I'm confused with the words "ett" and "en"


They are irregular and have to be remembered with the noun. Compare their use to la/el in Spanish, der/die/das in German or la/le in French.


Just a question Why cant it be

Du har ett brev


"Du har ett brev." is exactly the translation listed at the top of this discussion page.


But i got "ni har ett brev" as the wrong answer why, is he asking that why can't it be "du har ett brev" ???


If it's a multiple-choice question, you have to select both. Otherwise, either one would be accepted as correct.


Letter is bokstav and brev in swedish. The app want's to see bokstav...


The app wants to see brev in all the exercises I've seen. bokstav is a different word, with a different meaning.


My problem was that I entered "Du har en brev." The app proposed the correction "Du har en bokstav." I think it's more reasonable when the app proposes the correct article instead of introducing a new noun. I'm german, I know the difference between bokstav (Buchstabe in German) and brev (Brief in German). That's why I was puzzled.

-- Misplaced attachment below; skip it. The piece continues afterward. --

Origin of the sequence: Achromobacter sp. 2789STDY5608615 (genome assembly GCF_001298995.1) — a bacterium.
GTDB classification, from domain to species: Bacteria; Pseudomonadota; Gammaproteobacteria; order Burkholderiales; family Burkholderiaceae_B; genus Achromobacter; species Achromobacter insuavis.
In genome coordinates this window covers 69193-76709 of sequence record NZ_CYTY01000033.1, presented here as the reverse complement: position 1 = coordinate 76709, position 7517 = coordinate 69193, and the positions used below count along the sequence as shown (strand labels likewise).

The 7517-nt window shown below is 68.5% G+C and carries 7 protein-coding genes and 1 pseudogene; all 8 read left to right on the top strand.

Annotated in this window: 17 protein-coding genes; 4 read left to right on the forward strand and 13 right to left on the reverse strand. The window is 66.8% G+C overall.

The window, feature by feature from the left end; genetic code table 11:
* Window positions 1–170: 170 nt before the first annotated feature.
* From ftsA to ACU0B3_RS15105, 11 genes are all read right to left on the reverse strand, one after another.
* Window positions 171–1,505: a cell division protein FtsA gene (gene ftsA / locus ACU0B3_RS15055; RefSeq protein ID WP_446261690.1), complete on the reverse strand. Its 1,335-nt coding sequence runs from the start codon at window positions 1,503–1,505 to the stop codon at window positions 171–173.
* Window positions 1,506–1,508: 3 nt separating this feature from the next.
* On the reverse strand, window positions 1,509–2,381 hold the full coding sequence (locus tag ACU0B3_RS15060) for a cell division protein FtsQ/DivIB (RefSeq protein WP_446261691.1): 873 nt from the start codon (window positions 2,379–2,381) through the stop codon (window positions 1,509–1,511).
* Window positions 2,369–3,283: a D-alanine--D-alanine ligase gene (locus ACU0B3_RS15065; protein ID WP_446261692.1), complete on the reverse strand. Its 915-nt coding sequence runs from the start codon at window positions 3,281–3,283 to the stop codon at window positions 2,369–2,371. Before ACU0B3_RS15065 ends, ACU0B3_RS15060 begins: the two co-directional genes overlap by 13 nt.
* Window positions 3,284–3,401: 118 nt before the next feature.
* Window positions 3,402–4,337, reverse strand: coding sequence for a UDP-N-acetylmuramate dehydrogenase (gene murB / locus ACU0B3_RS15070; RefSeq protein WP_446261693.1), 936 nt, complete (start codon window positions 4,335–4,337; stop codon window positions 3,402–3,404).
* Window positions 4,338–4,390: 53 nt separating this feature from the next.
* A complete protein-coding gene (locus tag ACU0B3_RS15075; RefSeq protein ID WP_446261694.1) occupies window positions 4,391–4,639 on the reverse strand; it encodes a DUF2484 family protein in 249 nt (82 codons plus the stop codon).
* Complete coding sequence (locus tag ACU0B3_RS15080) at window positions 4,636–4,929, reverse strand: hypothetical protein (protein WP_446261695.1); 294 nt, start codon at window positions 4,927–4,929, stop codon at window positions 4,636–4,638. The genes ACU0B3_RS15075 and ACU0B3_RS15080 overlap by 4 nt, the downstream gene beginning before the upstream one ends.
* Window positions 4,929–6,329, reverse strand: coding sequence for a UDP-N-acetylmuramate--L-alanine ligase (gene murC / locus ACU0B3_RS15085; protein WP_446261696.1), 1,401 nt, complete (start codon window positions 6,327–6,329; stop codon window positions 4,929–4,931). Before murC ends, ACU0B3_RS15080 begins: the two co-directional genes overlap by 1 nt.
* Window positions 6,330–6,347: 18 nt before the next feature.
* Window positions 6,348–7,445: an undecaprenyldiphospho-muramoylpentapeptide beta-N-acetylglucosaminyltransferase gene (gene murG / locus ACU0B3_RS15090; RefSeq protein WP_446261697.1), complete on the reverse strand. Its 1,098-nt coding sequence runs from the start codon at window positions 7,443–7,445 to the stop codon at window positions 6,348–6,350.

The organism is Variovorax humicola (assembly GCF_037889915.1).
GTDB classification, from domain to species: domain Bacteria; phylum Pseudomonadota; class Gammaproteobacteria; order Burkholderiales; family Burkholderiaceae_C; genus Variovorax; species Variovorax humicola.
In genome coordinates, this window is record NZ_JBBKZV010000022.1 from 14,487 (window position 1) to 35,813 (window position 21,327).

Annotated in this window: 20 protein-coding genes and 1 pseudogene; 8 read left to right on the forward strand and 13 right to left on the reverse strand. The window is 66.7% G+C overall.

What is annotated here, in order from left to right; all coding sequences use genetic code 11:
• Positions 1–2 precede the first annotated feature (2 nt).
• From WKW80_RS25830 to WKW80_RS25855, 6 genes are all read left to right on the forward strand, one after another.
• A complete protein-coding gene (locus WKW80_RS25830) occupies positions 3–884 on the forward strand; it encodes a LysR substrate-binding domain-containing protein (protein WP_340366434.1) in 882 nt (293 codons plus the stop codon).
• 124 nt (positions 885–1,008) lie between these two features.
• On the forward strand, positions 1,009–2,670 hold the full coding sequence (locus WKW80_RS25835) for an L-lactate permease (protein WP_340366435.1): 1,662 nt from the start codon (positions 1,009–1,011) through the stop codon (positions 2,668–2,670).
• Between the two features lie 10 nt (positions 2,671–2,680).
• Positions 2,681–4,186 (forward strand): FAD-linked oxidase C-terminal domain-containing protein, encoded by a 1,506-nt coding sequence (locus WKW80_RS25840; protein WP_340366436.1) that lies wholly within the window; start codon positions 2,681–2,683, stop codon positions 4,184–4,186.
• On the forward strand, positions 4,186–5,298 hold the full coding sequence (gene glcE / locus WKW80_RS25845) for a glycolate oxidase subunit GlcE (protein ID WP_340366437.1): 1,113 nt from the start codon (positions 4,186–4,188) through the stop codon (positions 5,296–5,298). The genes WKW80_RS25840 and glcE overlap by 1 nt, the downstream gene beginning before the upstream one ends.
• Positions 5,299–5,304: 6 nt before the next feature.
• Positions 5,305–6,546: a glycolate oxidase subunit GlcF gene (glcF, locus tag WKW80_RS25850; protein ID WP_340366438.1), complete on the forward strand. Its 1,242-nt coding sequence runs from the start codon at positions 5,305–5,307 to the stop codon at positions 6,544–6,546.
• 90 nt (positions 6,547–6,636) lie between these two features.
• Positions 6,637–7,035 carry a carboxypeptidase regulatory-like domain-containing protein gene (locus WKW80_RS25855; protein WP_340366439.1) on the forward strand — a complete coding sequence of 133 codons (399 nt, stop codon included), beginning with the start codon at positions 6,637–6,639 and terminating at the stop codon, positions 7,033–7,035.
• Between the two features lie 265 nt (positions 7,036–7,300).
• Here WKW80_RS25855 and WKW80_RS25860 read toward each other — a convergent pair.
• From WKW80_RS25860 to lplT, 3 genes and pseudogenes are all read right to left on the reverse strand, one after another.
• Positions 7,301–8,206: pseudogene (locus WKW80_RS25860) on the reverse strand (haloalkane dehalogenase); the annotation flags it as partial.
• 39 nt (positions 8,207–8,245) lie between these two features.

Ah, yes I see. Well, the program tries to guess a close match when it sees your typos. It sometimes does a bad job and guesses wrong. It doesn't actually prefer bokstav over brev. It just was confused on which accepted answer it should suggest to you based on that particular typo. The algorithm is imperfect.


Why is it you(plural) have a letter not you you(singular) have letter, if i am not mistaken "du" is for you(plural), and "ni" is for you(singular)


You are mistaken. du is singular; ni is plural.


Why is it "du har ett brev" here .


It says clicking anything is wrong for me. Though I got it correct the second time, and then again when it reappeared as a question. :/


If it was multiple choice, you must select both correct answers. Selecting any one by itself is marked incorrect.


Still confused between the word "du" and "ni". Help guys....


Take a look at the other comments and you'll find that answered several times. :)